Kenyans from all walks of life on Tuesday held protests in various parts of Nairobi to demand an end to police brutality in the country. They also marched in solidarity with protestors worldwide, who have championed for #BlackLivesMatter.
Outside Kenyan Parliament, marchers donned face masks emblazoned with the names of some of the victims of police brutality in the country’s low-income areas and demanded an end to police killings.
Similar protests were also held in various informal settlements of Nairobi, as well as outside the US Embassy.
Tears of pain, outside the Kenyan Parliament, mothers, widows and relatives of victims of police brutality demand justice for their kin.
Esther Wambui says six ago, her 20-year old son and his wife disappeared at the hands of the police in one of Nairobi’s informal settlements. It’s been six years of despair and unanswered questions on their whereabouts.
Esther Wambui says “I am here to protest because the police killed my son and I have never seen his body. I am in a lot of pain because police continue to kill young people not just my son, many young people in poor neighbourhoods.”
These stories of death at the hands of the police or enforced disappearances of young men in the country’s poor neighbourhoods are not new and neither is their demand for justice against the officers, who have carried out the killings.
Steven Mwangi from Mathare Social Justice Centre says, “The police kill the young men with impunity, they threaten that they are going to shoot us, shoot us and post our bodies online nothing is done about it. We are here to petition to look into this matter. If they do not, we will take the matter into our own hands.”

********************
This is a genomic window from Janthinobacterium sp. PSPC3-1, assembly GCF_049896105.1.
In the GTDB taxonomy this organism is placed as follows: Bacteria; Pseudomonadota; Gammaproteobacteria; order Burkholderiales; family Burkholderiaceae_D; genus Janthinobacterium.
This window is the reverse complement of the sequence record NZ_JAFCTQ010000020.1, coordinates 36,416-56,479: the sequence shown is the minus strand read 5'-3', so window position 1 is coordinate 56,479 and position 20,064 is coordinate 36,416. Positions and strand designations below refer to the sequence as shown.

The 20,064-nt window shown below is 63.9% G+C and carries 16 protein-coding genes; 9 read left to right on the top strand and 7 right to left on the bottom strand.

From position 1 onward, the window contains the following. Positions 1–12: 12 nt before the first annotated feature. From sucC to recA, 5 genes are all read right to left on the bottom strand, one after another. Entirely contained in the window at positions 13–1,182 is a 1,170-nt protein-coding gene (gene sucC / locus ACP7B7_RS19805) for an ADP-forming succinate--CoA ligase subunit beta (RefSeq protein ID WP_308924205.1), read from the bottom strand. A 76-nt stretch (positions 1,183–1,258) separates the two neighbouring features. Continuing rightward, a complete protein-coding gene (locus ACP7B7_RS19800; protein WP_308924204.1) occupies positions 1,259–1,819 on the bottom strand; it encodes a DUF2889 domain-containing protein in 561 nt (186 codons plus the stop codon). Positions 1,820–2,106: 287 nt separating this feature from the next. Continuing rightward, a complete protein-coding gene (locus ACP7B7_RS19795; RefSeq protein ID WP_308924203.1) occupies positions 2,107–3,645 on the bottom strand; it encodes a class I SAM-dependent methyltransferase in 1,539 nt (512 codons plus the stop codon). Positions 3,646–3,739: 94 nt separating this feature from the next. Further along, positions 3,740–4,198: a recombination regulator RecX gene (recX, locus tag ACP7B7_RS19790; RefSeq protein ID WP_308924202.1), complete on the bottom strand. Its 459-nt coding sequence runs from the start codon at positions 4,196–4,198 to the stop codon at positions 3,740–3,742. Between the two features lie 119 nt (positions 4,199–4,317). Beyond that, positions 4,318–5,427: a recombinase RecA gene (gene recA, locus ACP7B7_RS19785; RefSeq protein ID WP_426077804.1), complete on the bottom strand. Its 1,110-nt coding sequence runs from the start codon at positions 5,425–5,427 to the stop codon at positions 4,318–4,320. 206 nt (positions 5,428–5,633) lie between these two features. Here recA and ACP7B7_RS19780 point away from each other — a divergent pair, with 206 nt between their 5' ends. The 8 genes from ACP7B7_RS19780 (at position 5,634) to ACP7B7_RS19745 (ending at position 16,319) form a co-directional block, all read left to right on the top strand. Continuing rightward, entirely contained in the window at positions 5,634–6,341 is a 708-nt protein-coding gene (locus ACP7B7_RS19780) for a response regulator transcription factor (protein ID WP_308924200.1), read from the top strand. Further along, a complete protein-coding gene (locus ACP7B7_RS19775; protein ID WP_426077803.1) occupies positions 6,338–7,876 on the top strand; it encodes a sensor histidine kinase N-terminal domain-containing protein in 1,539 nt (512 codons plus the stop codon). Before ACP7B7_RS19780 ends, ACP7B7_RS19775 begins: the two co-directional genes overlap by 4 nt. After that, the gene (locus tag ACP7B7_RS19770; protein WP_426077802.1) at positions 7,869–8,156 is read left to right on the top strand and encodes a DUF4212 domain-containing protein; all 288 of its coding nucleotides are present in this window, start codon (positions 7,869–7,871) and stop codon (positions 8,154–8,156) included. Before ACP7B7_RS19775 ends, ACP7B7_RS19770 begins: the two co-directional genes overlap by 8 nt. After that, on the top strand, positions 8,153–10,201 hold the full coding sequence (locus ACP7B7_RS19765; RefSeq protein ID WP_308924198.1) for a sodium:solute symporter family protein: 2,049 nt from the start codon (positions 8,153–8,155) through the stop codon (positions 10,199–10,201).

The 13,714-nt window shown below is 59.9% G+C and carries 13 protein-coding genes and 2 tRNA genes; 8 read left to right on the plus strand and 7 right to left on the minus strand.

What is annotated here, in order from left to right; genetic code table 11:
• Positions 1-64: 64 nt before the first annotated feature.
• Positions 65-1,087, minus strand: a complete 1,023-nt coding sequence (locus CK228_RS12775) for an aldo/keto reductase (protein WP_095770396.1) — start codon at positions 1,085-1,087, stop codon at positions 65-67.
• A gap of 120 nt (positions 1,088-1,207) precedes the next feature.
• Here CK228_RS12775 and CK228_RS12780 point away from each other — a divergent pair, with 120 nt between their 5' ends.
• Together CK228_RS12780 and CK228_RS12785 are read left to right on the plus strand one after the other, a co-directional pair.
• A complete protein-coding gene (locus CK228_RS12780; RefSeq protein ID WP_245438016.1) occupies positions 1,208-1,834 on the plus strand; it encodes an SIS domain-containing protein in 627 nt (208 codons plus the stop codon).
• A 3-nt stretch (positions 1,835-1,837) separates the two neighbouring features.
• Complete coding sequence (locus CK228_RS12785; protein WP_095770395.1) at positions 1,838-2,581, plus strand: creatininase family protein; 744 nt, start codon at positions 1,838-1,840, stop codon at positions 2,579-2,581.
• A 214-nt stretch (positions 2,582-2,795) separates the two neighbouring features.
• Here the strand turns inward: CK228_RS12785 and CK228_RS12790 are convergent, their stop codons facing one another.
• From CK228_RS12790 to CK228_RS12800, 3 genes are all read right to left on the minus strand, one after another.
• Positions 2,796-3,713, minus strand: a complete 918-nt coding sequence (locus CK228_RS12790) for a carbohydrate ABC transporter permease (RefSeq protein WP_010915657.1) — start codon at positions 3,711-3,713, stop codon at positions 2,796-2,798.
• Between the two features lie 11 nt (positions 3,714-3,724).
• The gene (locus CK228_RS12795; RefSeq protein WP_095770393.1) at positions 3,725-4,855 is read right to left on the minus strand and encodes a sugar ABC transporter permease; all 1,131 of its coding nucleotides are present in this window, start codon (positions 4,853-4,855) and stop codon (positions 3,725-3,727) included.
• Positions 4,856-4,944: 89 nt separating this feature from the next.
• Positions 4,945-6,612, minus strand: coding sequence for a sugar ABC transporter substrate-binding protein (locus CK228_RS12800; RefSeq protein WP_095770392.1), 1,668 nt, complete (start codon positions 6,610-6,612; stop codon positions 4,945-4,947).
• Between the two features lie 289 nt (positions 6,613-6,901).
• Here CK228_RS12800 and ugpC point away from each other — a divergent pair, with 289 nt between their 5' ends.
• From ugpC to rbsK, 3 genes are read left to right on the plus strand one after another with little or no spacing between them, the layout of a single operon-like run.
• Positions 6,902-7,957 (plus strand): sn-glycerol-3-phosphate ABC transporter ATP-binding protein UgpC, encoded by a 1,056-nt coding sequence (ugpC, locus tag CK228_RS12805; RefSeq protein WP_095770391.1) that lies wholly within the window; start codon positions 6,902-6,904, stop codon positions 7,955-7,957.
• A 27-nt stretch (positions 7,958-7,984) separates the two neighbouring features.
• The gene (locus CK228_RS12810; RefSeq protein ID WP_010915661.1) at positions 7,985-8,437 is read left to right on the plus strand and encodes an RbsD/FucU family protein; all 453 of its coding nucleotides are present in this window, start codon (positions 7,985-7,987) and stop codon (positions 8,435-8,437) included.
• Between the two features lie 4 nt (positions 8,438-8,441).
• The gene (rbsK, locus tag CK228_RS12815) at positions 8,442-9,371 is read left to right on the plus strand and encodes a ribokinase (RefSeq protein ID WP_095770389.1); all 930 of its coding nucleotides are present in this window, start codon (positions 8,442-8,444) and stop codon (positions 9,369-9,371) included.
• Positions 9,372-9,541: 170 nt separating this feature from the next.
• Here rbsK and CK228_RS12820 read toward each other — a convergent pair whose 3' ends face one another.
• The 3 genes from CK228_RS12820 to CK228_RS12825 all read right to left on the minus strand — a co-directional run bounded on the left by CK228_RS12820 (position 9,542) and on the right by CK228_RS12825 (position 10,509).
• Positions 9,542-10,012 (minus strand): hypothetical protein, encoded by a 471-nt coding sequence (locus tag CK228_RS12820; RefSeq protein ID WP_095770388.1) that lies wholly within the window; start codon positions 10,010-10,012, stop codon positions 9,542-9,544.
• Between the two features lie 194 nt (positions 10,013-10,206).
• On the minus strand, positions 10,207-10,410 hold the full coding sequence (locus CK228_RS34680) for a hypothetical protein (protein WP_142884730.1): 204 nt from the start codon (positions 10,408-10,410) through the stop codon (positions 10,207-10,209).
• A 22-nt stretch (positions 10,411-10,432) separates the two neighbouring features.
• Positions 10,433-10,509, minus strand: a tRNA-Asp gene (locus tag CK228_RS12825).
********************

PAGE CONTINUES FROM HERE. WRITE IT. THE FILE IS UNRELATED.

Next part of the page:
— Sarah Kimani (@sarahkimani) June 9, 2020
Donning face masks with the names of some of the victims of police killings — they carried two caskets shoulder-high — symbolic of the lives they say have been lost at the hands of police — waving placards — they chanted slogans demanding an end to extrajudicial killings which they say are common once darkness sets in.
They petitioned parliament for action against those who have carried out the killings.
MP Anthony Oluoch says “Down with police brutality, the lives of …we are giving them 24 hours,…takes appropriate action… standing orders.”
A report released by the Independent Policing Oversight Authority (IPOA) – the country’s police watchdog – indicates that police in Kenya have killed at least 15 people and injured 31 others while enforcing a dusk-to-dawn curfew and other measures put in place to contain the spread of COVID-19 in the country.
Several kilometres from there, another march against police brutality. This time – the marchers stood outside the US embassy in Kenya – protesting against the murder of George Floyd and the unfair targeting of black people by the police. Not lost on them the situation in Kenya – the US government is among the top funders of IPOA.
Organiser Njeri Migwi says, “We want to see a police service, we want to see reformed police, police that care enough for people a change in attitude. that is sanctioned state murder.”
In April, Human Rights Watch accused the Kenyan police of imposing the nationwide curfew in a chaotic and violent manner.
In the same month, President Uhuru Kenyatta apologised for the police violence and just last week interior minister Dr. Fred Matiang’i promised action against what he termed police excesses. It, however, remains to be seen if indeed any officers will be brought to book for these latest killings.